ctx := context.Background()

err := svc.ListObjectsPagesWithContext(ctx,
	&s3.ListObjectsInput{
		Bucket: aws.String("myBucket"),
		Prefix: aws.String("some/key/prefix"),
		MaxKeys: aws.Int64(100),
	},
	func(page *s3.ListObjectsOutput, lastPage bool) bool {
		fmt.Println("Received", len(page.Contents), "objects in page")
		for _, obj := range page.Contents {
			fmt.Println("Key:", aws.StringValue(obj.Key))
		}
		return true
	},
)
if err != nil {
	return fmt.Errorf("failed to create bucket, %v", err)
}

API Operation Pagination without Callbacks

In addition to the Pages API operations, you can use the new Pagination type in the github.com/aws/aws-sdk-go/aws/request package. This type enables you to control the iterations of pages directly. This is helpful when you do not want to use callbacks for paginating AWS operations. This new type allows you to treat pagination similar to the Go stdlib bufio package’s Scanner type to iterate through pages with a for loop. You can also use this pattern with the Context pattern by calling Request.SetContext on each request in the NewRequest function.

svc := s3.New(sess)

params := s3.ListObjectsInput{
	Bucket: aws.String("myBucket"),
	Prefix: aws.String("some/key/prefix"),
	MaxKeys: aws.Int64(100),
}
ctx := context.Background()

p := request.Pagination{
	NewRequest: func() (*request.Request, error) {
		req, _ := svc.ListObjectsRequest(&params)
		req.SetContext(ctx)
		return req, nil
	},
}

for p.Next(){
	page := p.Page().(*s3.ListObjectsOutput)
	
	fmt.Println("Received", len(page.Contents), "objects in page")
	for _, obj := range page.Contents {
		fmt.Println("Key:", aws.StringValue(obj.Key))
	}
}

return p.Err()

Wrap Up

The addition of Context and request options expands the capabilities of the AWS SDK for Go, giving your applications the tools needed to implement request lifecycle and configuration with the SDK. Let us know your experiences using the new Context pattern and request options features.

Using Custom Request Handlers

Requests are the core of the Go SDK. They handle the network request to a specific service. When you call a service method in the AWS SDK for Go, the SDK creates a request object that contains the input parameters and request lifecycle handlers. The logic involved in each step of a request’s lifecycle, such as Build, Validate, or Send, is handled by its corresponding list of handlers. For example, when the request’s Send method is called, it will iterate through and call every function in the request’s Send handler list. For the full list of handlers, see this API reference page. These handlers  shape and mold  what your request does on the way to AWS and what the response does on the way out.

Customizability is an important aspect of request handlers. By customizing its handlers, you can modify a request’s lifecycle for various use cases. You can do this for an individual request object returned by DoFooRequest client methods or, more interestingly, for an entire service client object, which will affect every request processed by the client.

An example use case would be gathering additional information on retried requests. In this case, a simple addition to the Retry handler would provide information required for further debugging. Logging is another use case. For example, a logger function can be added to log every request, or a benchmark function can be added to profile requests. Let’s see how you can add a custom logger to different handler lists.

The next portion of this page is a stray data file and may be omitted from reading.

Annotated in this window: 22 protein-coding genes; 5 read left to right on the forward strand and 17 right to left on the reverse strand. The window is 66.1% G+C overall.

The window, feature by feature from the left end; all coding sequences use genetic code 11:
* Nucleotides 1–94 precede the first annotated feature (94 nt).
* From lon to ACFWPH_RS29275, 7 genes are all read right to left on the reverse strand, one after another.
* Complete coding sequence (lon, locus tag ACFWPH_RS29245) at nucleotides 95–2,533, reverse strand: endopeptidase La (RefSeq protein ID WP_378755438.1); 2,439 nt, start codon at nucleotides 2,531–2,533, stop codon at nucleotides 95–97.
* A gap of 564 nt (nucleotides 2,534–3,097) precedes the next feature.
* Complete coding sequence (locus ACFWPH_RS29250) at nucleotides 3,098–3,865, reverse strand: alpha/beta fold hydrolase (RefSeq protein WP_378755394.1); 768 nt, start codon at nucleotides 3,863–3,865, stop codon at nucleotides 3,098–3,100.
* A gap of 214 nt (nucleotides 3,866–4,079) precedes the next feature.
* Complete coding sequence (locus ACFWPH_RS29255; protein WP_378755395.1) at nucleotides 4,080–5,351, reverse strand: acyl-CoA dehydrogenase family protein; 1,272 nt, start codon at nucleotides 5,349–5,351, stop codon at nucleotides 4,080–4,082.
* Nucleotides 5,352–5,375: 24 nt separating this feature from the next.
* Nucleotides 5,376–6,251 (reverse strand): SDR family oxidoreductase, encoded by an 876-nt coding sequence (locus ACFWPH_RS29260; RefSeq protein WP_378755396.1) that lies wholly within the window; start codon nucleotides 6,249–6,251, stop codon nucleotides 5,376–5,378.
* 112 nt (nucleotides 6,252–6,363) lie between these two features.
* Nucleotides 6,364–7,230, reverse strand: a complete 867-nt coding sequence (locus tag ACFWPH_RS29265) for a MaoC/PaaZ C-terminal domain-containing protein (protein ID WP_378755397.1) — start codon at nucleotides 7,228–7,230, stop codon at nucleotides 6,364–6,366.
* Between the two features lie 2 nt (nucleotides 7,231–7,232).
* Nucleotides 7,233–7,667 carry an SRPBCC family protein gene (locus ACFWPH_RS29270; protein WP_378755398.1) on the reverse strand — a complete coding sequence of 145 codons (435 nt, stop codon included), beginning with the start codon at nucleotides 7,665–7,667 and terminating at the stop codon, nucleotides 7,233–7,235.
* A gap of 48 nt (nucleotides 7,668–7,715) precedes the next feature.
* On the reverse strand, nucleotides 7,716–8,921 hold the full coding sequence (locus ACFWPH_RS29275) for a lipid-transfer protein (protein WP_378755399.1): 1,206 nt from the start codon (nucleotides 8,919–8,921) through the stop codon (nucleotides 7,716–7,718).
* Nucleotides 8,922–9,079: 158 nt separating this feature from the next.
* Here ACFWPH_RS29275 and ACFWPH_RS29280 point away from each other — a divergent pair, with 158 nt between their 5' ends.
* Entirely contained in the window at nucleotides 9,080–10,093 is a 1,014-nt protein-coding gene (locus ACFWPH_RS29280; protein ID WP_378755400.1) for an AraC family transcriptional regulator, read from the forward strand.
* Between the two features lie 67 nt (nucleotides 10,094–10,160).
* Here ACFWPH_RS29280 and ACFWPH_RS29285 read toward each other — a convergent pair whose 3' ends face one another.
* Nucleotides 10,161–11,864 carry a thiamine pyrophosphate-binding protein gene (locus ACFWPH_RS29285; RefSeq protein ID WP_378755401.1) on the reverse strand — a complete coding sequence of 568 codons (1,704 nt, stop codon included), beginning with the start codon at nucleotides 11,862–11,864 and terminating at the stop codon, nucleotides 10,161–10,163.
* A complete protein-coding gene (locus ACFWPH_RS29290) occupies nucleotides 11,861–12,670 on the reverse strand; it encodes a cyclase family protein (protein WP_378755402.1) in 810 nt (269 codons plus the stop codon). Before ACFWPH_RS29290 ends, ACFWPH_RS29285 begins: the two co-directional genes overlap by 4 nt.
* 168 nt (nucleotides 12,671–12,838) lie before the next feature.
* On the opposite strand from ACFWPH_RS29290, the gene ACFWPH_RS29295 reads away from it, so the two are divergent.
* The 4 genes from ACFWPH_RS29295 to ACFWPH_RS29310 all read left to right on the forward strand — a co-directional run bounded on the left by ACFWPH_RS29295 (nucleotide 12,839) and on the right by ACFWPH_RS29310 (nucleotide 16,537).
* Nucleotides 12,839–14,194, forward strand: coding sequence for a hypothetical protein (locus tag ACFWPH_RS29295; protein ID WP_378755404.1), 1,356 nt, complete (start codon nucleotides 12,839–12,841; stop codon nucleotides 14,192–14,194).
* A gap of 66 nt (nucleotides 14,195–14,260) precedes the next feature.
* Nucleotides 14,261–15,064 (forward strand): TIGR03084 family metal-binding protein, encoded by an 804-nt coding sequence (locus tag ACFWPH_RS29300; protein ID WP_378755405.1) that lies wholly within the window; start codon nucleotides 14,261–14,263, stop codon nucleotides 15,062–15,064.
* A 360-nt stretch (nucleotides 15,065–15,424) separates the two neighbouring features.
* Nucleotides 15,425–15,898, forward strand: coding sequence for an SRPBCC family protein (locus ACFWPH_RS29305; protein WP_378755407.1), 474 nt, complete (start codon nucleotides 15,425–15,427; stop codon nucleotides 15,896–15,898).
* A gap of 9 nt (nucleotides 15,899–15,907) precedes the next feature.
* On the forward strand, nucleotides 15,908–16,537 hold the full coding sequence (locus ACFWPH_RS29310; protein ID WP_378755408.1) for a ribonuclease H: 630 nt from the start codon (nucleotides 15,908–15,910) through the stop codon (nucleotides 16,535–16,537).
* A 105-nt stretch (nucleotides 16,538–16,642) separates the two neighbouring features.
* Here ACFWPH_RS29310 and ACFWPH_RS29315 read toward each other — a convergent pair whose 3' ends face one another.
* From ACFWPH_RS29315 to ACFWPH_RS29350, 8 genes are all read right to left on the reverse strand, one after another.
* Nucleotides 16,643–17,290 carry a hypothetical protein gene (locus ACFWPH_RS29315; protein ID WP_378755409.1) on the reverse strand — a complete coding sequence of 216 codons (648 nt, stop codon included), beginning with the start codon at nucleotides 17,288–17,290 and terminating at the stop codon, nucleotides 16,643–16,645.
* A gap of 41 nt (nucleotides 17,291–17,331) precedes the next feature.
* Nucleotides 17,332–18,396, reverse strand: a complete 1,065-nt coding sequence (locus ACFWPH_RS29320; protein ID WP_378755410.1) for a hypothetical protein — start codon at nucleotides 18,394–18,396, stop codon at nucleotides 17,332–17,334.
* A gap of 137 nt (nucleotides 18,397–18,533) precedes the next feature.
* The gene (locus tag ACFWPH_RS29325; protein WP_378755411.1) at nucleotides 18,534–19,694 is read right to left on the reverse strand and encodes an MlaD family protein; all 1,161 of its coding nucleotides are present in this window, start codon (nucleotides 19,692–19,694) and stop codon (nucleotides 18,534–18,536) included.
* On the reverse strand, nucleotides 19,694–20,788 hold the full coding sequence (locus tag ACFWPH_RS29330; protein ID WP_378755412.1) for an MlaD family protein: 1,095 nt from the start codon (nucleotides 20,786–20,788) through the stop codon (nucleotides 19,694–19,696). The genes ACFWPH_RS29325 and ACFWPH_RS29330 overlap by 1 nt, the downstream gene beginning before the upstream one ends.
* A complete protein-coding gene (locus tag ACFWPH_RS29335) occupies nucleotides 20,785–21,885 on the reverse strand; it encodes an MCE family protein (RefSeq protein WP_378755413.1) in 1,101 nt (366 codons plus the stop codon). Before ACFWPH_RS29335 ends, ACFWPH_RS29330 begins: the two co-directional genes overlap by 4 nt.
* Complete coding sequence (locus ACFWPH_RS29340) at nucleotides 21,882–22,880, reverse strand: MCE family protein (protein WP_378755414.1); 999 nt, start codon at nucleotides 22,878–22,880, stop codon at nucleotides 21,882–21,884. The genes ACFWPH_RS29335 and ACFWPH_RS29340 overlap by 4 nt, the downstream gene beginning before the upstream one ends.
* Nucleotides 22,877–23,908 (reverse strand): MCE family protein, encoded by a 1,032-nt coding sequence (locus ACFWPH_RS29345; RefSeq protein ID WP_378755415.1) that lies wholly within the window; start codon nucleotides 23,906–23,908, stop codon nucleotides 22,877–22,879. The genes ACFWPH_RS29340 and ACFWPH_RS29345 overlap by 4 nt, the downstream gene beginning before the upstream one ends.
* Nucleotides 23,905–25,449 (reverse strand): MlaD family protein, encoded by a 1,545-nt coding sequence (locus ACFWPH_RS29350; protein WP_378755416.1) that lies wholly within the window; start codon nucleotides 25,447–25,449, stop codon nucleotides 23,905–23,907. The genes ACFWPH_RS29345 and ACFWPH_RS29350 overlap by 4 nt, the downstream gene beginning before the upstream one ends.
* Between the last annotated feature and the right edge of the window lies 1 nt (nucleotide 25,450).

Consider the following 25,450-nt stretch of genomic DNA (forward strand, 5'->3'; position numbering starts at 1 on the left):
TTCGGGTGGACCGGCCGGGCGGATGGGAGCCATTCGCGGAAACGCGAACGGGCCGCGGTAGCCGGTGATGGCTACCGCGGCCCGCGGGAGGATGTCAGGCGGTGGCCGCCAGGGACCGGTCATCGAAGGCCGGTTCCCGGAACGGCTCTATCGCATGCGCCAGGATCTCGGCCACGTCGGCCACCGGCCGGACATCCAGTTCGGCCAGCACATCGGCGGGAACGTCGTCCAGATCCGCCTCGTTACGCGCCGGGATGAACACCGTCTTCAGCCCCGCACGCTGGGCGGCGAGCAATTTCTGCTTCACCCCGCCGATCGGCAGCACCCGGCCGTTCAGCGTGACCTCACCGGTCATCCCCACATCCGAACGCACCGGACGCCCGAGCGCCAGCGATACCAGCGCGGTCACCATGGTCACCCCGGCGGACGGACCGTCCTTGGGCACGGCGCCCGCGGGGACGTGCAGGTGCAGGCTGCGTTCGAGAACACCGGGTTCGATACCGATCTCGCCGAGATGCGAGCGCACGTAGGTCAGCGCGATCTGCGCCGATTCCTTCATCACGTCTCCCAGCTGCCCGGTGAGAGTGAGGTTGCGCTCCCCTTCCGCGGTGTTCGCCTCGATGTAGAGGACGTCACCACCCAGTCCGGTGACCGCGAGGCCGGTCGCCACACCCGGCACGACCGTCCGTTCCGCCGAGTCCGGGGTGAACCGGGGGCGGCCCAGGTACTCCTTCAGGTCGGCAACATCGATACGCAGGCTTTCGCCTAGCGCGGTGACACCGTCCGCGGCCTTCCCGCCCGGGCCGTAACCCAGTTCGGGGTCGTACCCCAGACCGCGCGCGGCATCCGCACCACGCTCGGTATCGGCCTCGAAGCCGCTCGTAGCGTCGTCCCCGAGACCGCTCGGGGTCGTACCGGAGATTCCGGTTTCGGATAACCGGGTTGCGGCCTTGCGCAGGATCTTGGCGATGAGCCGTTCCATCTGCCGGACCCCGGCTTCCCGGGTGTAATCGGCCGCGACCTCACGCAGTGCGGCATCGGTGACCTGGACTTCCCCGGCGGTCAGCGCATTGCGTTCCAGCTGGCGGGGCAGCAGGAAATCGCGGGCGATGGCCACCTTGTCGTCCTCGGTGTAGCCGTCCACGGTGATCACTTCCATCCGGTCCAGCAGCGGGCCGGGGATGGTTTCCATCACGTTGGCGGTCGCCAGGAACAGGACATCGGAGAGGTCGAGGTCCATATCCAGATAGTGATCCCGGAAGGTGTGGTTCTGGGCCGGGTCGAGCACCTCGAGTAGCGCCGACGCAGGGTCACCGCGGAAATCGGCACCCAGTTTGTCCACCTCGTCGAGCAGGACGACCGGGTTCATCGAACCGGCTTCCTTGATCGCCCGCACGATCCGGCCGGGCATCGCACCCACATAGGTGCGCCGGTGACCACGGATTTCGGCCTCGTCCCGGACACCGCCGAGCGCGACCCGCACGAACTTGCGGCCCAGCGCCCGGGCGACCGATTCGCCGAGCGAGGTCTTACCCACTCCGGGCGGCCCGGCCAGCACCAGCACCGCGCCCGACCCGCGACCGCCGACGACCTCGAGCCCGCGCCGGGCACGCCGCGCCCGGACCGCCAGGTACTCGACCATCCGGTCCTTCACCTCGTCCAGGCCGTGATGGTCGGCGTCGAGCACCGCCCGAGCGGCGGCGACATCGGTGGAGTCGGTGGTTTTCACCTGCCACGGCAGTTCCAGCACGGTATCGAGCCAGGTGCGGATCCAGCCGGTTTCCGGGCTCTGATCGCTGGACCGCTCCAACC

func customLogger(req *request.Request) {
	 log.Printf(Op: %s\nParams: %v\nTime:      %s\nRetryCount: %d\n\n",
	 req.Operation.Name, req.Params, req.Time, req.RetryCount
	)
}


svc.Handlers.Send.PushBack(customLogger)
svc.Handlers.Unmarshal.PushBack(func(req *request.Request) {
log.Println(“Unmarshal handler”)
customLogger(req)
})

We added a customLogger request handler to the Sign and Send handlers and a closure function in the Unmarshal handler. The only requirement for this function is that it takes a request.Request pointer. The customLogger, which was added to the Send handler, will log the operation’s name, the parameters passed, time executed, and the retry count. The anonymous function added to Unmarshal will log when the Unmarshal handler was executed and then call the customLogger.

These functions are being added to the end of the handler list. During the request’s Send step, it will iterate through the list and execute the functions. Having custom loggers can be useful when developing and debugging applications because they provide more visibility into each API operation’s request/response layers.

In addition to logging, sometimes benchmarking or profiling requests are important. This will give you an idea of what to expect when hitting your production environments.


dt := time.Time{}
svc.Handlers.Send.PushFront(func(req *request.Request) {
	 dt = time.Now()
})
svc.Handlers.Send.PushBack(func(req *request.Request) {
	 fmt.Println("SENDING", time.Now().Sub(dt))
})
// Output:
// SENDING 201.007364ms

Here we push one function to the beginning of the Send’s list and then compute the delta time in the handler added to the end of the Send’s list to measure how long the API request took to send and receive a response.

As we have shown in these code samples, request handlers allow you to easily customize the SDK’s behavior and add new functionality. If you have used handlers to augment the SDK’s request/response functionality, please let us know in the comments!